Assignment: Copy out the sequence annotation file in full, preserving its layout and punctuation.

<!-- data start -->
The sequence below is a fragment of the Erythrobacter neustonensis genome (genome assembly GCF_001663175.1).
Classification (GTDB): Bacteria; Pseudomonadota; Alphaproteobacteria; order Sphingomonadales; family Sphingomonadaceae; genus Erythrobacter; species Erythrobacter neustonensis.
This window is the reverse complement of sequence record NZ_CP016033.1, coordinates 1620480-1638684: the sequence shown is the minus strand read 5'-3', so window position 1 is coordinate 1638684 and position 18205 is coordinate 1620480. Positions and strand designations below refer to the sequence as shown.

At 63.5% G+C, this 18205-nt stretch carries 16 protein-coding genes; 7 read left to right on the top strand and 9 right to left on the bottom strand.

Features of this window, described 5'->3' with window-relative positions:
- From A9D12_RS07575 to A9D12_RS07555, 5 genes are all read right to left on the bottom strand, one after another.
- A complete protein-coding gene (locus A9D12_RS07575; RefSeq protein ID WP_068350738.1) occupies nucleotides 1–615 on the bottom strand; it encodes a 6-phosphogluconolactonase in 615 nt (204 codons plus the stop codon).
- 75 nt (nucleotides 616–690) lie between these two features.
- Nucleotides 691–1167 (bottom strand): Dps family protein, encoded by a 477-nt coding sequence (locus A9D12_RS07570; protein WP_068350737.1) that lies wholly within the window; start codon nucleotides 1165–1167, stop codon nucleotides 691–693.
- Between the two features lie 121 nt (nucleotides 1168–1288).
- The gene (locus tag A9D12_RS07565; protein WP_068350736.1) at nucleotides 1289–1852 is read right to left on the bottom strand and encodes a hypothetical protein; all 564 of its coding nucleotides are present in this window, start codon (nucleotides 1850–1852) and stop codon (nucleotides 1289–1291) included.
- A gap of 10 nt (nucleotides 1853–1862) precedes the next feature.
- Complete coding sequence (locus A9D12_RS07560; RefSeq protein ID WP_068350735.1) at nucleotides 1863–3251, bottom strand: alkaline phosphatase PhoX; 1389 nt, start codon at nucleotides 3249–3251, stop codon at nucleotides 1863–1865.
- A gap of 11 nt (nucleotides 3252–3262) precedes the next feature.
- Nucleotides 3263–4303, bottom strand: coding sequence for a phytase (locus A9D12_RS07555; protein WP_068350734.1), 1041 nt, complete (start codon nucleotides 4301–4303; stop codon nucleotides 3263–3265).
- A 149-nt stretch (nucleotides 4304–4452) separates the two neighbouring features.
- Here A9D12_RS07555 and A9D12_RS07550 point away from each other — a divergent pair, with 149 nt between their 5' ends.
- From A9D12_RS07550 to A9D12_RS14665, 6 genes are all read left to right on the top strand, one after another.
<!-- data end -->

The sequence below is a fragment of the Erythrobacter neustonensis genome (genome assembly GCF_001663175.1).
Classification (GTDB): Bacteria; Pseudomonadota; Alphaproteobacteria; order Sphingomonadales; family Sphingomonadaceae; genus Erythrobacter; species Erythrobacter neustonensis.
This window is the reverse complement of sequence record NZ_CP016033.1, coordinates 1620480-1638684: the sequence shown is the minus strand read 5'-3', so window position 1 is coordinate 1638684 and position 18205 is coordinate 1620480. Positions and strand designations below refer to the sequence as shown.

At 63.5% G+C, this 18205-nt stretch carries 16 protein-coding genes; 7 read left to right on the top strand and 9 right to left on the bottom strand.

Features of this window, described 5'->3' with window-relative positions:
- From A9D12_RS07575 to A9D12_RS07555, 5 genes are all read right to left on the bottom strand, one after another.
- A complete protein-coding gene (locus A9D12_RS07575; RefSeq protein ID WP_068350738.1) occupies nucleotides 1–615 on the bottom strand; it encodes a 6-phosphogluconolactonase in 615 nt (204 codons plus the stop codon).
- 75 nt (nucleotides 616–690) lie between these two features.
- Nucleotides 691–1167 (bottom strand): Dps family protein, encoded by a 477-nt coding sequence (locus A9D12_RS07570; protein WP_068350737.1) that lies wholly within the window; start codon nucleotides 1165–1167, stop codon nucleotides 691–693.
- Between the two features lie 121 nt (nucleotides 1168–1288).
- The gene (locus tag A9D12_RS07565; protein WP_068350736.1) at nucleotides 1289–1852 is read right to left on the bottom strand and encodes a hypothetical protein; all 564 of its coding nucleotides are present in this window, start codon (nucleotides 1850–1852) and stop codon (nucleotides 1289–1291) included.
- A gap of 10 nt (nucleotides 1853–1862) precedes the next feature.
- Complete coding sequence (locus A9D12_RS07560; RefSeq protein ID WP_068350735.1) at nucleotides 1863–3251, bottom strand: alkaline phosphatase PhoX; 1389 nt, start codon at nucleotides 3249–3251, stop codon at nucleotides 1863–1865.
- A gap of 11 nt (nucleotides 3252–3262) precedes the next feature.
- Nucleotides 3263–4303, bottom strand: coding sequence for a phytase (locus A9D12_RS07555; protein WP_068350734.1), 1041 nt, complete (start codon nucleotides 4301–4303; stop codon nucleotides 3263–3265).
- A 149-nt stretch (nucleotides 4304–4452) separates the two neighbouring features.
- Here A9D12_RS07555 and A9D12_RS07550 point away from each other — a divergent pair, with 149 nt between their 5' ends.
- From A9D12_RS07550 to A9D12_RS14665, 6 genes are all read left to right on the top strand, one after another.